Mere Allegations of Negligence by Named Insured, Even Without Evidence of Such Negligence, Trigger Duty to Defend Additional Insured
by Steven J. Fried
New York courts have addressed the common question as to whether allegations of negligence against a named insured, without any evidence of such negligence, are sufficient to trigger a duty to defend an additional insured where the additional insured endorsement in question requires that the named insured’s negligence caused or contributed to the subject accident. The answer is that under New York law, mere allegations of negligence can trigger a duty to defend an additional insured, even where the additional insured itself makes the allegations against the named insured.
Under New York law, in order to create an obligation on the part of an insurer to defend a putative additional insured under an endorsement that provides additional insured coverage only for claims arising out of, caused by, or related to the named insured’s negligence, there does not need to be proof or evidence of the named insured’s negligence to trigger the defense obligation. An allegation that the named insured was negligent, even when contained in a third party suit filed by the putative additional insured, is enough to trigger the insurer’s duty to defend the additional insured. See Axis Construction Corp. v. Travelers Indemnity Co. of America, et. al., 2021 U.S.Dist. LEXIS 166083 (E.D.N.Y. 2021), All State Interior Demolition, Inc. v. Scottsdale, Ins. Co., 168 A.D.3d 612 (1st Dept. 2019), City of N.Y. v. Evanston Ins. Co., 39 A.D.3d 153 (2nd Dept. 2007).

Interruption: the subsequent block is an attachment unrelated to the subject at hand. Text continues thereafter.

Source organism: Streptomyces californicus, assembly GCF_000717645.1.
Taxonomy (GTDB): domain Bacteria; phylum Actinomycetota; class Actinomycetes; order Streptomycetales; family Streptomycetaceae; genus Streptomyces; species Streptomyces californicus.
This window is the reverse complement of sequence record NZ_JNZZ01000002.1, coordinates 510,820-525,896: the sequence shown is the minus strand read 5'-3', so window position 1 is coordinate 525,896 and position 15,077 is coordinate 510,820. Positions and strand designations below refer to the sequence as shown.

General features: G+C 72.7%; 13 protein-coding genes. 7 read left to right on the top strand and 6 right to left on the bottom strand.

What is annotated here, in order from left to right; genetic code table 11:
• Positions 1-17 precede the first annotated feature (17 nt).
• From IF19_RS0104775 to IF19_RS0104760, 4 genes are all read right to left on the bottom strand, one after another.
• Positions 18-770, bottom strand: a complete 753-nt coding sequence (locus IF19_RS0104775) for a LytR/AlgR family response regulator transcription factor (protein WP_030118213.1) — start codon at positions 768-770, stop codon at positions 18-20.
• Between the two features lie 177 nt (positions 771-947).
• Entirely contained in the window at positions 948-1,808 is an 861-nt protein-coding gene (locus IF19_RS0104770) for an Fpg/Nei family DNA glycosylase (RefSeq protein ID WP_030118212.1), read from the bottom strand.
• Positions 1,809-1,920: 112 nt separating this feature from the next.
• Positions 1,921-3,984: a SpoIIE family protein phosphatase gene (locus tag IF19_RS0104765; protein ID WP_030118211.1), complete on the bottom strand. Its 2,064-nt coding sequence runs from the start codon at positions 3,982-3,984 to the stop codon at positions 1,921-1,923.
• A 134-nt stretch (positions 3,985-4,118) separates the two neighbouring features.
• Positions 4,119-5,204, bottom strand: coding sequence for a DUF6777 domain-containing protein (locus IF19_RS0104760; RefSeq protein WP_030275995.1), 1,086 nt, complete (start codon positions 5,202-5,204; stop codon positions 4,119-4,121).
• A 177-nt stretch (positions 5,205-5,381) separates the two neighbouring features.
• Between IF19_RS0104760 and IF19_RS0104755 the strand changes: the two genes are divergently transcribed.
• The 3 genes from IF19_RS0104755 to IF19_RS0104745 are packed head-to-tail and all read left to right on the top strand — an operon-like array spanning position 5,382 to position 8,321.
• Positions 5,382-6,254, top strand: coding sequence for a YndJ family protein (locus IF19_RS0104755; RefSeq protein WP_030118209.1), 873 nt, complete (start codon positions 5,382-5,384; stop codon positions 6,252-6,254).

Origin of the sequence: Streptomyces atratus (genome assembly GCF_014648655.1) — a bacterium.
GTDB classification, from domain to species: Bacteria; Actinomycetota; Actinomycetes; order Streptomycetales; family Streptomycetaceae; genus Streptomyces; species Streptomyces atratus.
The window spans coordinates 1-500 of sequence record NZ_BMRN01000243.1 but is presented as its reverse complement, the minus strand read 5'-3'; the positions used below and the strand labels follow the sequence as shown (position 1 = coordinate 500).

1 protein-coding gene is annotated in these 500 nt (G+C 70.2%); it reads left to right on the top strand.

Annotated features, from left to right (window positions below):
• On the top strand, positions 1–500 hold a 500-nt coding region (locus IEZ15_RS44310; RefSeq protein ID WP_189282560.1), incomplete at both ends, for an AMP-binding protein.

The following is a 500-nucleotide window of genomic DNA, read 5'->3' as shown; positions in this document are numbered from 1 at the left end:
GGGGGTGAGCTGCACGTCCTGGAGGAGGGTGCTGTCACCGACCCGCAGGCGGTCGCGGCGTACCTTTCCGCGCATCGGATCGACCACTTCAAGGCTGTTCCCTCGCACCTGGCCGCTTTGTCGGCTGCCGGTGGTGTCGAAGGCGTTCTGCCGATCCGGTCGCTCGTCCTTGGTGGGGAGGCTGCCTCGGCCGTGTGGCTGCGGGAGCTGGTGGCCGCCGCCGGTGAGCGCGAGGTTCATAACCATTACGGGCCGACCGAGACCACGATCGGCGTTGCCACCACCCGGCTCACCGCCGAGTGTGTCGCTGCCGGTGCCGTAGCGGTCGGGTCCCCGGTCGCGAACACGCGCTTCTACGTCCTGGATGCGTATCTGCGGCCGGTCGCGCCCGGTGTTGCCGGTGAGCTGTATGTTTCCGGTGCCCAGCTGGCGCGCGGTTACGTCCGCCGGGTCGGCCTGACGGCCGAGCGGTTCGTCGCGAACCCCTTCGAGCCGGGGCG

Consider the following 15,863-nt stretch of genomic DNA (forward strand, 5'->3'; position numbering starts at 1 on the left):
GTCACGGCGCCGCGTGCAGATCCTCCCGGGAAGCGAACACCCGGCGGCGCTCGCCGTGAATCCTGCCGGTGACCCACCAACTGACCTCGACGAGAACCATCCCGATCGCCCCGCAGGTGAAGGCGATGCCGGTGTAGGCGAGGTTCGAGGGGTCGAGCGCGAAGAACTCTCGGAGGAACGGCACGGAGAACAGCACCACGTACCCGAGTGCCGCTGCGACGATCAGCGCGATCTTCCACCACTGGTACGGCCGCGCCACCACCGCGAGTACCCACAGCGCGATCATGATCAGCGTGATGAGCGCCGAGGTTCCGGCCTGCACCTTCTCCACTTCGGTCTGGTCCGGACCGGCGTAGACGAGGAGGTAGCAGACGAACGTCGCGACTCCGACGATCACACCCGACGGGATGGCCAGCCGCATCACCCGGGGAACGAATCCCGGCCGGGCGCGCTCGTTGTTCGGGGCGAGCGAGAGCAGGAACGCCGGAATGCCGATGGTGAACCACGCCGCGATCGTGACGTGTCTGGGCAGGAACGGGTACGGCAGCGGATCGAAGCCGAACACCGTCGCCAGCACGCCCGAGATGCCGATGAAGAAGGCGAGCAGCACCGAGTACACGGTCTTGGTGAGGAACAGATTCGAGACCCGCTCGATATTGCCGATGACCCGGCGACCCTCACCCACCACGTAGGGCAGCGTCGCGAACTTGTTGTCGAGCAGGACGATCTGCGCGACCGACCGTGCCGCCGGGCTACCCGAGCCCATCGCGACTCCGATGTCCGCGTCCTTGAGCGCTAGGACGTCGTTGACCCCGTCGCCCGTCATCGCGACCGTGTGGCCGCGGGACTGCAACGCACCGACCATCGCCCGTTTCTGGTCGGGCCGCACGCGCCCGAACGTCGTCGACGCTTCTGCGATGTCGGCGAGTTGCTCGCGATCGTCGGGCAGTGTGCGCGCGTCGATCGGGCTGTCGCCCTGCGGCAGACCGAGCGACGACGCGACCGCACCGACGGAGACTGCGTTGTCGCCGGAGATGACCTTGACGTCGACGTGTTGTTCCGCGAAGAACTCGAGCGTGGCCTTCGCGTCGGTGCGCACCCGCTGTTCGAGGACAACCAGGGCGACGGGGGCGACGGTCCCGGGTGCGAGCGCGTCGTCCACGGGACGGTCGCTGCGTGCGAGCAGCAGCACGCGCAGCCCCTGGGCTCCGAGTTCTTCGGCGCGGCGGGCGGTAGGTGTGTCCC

For example, in Axis, Travelers argued that its named insured endorsement conditioned coverage for a putative additional insured “to the extent…injury or damage is caused by the acts or omissions” of the named insured, and that there was no obligation to defend the additional insured because there was no evidence demonstrating that the loss arose out its named insured’s work and, in fact, there was evidence indicating that the loss arose out of work that was outside the scope of its named insured’s work.
The court rejected Travelers’ contention and held that Travelers “unquestionably has a duty to defend” the putative additional insured because of allegations of negligence against the named insured contained in a third-party lawsuit by that additional insured against Travelers’ named insured. Travelers raised the argument that a third-party complaint by the putative additional insured is a “self-serving third party complaint” and was “insufficient to trigger Traveler’s duty to defend”, but the Court disagreed, specifically holding that the putative additional insured’s third party complaint was sufficient to trigger Travelers’ duty to defend the putative additional insured.